Life around the Universe
A recent visit to the Lowell Observatory in Flagstaff got me thinking about life around the solar system, and there are surprisingly many places that could support life. If we eventually find life in a multiple places, that makes it far more probable that biological life is widespread across the universe. This should banish our remaining thoughts of anthropocentrism.
The narrow meaning of life as something created by the God of Abraham doesn’t stand up when we start seeing the emergence of life as a natural feature of our universe. Instead of closing the door on finding meaning, this raises a host of new questions about consciousness and what defines life and culture.
If the search for life around the solar system only turns up clumps of bacteria, it’d be harder to shake our deep-seated anthropocentrism. Nonetheless, that’d still be the wrong conclusion to draw. Abiogenesis, going from molecules to life, is still opaque. Going from cells to consciousness is even more shrouded in mystery. If the right physical conditions are met, does that mean the emergence of life is inevitable, probable or something bordering on miraculous? The scale of time involved makes this untestable.
The curious cases of iterative evolution, a species going extinct only for it to evolve back into existence, suggests that given specific parameters, evolution has a probabilistic outcome. There are enough cases of extinct species not re-evolving to suggest that outcome of evolution is far from set in stone.
There’s a tendency to look back at history as inevitable, yet there’s no real evidence to suggest that determinism is quite so hard. I don’t see the transition of homo sapiens from minor bands of hunter-gathers to agrarian and industrial societies as inevitable. Whether the jump to agriculture was a random event or shaped by climatic and geographic forces, it’s entirely reasonable to envision humans — in the broad sense of the term — staying hunter-gathers on some timeline. Large swathes of humanity remained so until relatively recently, although uncontacted peoples are dwindling.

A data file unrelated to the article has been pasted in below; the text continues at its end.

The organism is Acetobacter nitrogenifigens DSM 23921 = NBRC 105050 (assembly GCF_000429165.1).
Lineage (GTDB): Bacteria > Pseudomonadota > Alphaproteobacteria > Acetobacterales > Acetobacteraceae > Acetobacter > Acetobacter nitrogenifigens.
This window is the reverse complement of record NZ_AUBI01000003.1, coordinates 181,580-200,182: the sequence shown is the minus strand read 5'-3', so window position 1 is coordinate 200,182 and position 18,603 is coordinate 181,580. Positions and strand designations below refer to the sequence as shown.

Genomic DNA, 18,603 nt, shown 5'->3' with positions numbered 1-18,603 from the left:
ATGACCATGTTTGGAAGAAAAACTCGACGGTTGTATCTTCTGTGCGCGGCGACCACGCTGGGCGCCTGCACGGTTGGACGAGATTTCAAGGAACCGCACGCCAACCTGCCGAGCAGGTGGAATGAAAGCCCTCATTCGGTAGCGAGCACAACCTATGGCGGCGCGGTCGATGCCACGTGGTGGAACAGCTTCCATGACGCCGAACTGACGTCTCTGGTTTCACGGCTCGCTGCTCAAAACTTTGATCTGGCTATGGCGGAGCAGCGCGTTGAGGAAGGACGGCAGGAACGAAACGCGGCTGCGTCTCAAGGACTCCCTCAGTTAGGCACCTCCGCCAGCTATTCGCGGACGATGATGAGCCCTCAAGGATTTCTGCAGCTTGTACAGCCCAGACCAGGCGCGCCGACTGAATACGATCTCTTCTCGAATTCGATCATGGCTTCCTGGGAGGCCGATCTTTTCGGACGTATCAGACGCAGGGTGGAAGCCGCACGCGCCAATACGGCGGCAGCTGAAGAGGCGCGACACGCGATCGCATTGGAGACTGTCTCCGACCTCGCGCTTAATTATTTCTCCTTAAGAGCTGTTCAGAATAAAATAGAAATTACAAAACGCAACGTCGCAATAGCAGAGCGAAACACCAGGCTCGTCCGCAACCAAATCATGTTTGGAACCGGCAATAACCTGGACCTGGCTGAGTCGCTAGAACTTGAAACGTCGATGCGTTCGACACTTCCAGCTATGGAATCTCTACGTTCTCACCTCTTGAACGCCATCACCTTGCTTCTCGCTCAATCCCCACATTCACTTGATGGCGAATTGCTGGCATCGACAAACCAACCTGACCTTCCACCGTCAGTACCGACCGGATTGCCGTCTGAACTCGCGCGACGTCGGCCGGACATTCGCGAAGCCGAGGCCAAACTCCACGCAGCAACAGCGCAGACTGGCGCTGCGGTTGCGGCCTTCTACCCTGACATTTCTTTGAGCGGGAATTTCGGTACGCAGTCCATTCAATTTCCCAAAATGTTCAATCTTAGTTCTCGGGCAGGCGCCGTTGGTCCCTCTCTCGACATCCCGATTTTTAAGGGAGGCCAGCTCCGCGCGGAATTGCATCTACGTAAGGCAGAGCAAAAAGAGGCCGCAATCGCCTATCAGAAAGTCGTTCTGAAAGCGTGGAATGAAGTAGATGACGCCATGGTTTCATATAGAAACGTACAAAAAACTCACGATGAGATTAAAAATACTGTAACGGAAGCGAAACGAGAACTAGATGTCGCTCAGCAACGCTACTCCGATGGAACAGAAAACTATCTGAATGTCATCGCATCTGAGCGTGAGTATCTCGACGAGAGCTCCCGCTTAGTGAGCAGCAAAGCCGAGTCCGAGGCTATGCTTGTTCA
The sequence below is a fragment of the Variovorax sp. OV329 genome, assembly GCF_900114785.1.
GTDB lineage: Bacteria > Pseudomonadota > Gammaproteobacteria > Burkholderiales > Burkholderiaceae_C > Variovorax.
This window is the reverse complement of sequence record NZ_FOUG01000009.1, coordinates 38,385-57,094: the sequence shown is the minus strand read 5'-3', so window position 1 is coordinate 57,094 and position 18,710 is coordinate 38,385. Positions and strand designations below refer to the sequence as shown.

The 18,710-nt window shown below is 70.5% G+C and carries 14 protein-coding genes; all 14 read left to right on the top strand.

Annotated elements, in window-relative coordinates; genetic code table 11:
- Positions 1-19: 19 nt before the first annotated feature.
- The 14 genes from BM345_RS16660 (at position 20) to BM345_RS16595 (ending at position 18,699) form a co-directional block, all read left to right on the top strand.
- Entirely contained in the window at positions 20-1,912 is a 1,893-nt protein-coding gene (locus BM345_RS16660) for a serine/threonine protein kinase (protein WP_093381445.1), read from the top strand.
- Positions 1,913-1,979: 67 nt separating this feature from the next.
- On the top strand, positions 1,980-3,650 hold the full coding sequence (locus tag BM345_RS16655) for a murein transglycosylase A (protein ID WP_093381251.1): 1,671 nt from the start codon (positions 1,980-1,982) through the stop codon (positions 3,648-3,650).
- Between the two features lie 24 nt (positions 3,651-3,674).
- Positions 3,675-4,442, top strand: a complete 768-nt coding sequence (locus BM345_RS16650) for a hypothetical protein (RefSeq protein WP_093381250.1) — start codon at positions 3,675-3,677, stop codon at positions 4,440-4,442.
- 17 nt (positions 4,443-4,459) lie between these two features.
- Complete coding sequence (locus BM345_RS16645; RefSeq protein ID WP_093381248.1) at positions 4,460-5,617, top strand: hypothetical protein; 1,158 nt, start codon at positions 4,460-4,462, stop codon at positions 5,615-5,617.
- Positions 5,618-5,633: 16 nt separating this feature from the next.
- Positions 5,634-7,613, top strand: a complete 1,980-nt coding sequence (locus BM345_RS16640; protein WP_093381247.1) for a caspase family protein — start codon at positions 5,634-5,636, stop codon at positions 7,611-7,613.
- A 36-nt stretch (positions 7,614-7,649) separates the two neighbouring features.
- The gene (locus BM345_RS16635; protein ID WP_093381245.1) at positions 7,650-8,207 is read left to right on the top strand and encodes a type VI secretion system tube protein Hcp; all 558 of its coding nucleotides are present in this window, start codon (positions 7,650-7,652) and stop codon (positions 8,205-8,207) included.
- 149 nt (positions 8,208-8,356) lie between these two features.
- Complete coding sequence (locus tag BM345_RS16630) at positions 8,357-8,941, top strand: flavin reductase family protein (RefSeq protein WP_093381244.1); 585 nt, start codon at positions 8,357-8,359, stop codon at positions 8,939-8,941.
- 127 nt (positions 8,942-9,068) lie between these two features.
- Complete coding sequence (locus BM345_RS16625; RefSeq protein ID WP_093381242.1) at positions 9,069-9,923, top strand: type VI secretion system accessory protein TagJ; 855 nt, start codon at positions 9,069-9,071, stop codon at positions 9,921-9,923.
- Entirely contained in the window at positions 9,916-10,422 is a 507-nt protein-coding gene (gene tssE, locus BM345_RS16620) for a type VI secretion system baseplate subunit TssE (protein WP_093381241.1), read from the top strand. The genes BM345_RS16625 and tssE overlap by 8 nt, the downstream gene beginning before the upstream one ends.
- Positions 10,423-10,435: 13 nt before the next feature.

Suppose we find the universe is full of planets with human-like hunter-gathers living lives that they find meaningful without much of anything we’d call civilization. Would we judge them as somehow inferior to us? We like to think that the brutishness of Europe circa 1492 has passed. The current treatment of indigenous peoples says otherwise.
The question can be adapted to a world without human-like life. Would we consider whales to be an advanced civilization? As far as we know, whales use language to communicate, transmit knowledge and form dialect groups. The problem with consciousness is that we have no way to examine a whale’s first-person experience of the world. As of now, we’re left only with indirect ways to guess at cetacean intelligence.
Having a meaningful exchange with an alien culture is far fetched. There are many ‘alien’ cultures on this very earth that the industrialized West have no contact with. Papua New Guinea, with its patchwork of languages and ethnicities, is barely a blip on the radar, despite the fact that it offers a genuinely different perspective on the fundamental questions on the meaning of culture and life. I hope I’m wrong, but I find it even more unlikely that we’ll try to learn from animals with meta-cognitive awareness in my lifetime.
Further thought experiments
Besides looking out there for ‘alien’ civilizations, it’s entirely possible that an advanced, industrial civilization previously existed on earth. If such a society existed, we’d have little trace of it today. The river of time would wipe away all of their plastic, metal, and anything else they’d built.
In some sense, this is comforting. Humans can’t permanently deface the earth. Our planet could go through several cycles of complete biological extinction followed by a new course of evolution — all before the sun expands and then dies out itself.
This comes with a caveat. Venus was once little different than the earth in terms of climate. Life could have existed there before being wiped out by catastrophic climate change. Mars also used to have a similar climate to earth. The possibility of ‘alien’ life extends out temporarily as well as spatially. Imagining a venetian or martian civilization obliterated as their climate lost the ability to sustain life hits a bit too close to home.
Some would argue that these thought experiments are a waste of time — we’d be better off focusing on problems in the here and now. This is a cop out. Opening our minds to what is beyond the here and now is one of the most surefire ways to generate the empathy needed to solve the the crises of our generation. Whether it be learning from remote cultures on earth, realizing that the animals we see everyday have their own non-anthropomorphic cultures, or the possibility of life scattered throughout the universe — acknowledging our own humility before the majesty of the universe is a cathartic path that each of us should experience.